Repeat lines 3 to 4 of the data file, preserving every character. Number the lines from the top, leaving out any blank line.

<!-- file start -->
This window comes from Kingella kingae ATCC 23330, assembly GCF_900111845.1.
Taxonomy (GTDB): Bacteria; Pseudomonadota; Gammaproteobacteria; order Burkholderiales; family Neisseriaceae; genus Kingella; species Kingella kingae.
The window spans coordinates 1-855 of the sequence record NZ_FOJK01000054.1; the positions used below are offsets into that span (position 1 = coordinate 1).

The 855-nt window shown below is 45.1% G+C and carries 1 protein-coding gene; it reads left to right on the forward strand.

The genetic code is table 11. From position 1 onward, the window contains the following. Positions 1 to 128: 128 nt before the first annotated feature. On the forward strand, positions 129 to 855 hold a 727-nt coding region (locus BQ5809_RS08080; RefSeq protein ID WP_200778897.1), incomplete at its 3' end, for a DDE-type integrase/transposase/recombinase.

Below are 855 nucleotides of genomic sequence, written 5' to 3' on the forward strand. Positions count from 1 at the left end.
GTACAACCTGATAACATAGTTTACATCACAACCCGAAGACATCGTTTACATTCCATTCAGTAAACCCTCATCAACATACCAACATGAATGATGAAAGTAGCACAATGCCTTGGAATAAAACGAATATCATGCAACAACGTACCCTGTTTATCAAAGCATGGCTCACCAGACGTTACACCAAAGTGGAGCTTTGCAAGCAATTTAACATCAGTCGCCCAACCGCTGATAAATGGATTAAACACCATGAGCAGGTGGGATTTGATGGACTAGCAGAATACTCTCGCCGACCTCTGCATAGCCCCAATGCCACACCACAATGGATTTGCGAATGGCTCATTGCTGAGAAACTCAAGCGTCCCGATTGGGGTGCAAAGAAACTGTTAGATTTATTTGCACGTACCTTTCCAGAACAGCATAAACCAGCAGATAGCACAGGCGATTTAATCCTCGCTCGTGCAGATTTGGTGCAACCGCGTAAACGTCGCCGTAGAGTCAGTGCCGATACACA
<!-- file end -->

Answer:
The window spans coordinates 1-855 of the sequence record NZ_FOJK01000054.1; the positions used below are offsets into that span (position 1 = coordinate 1).

The 855-nt window shown below is 45.1% G+C and carries 1 protein-coding gene; it reads left to right on the forward strand.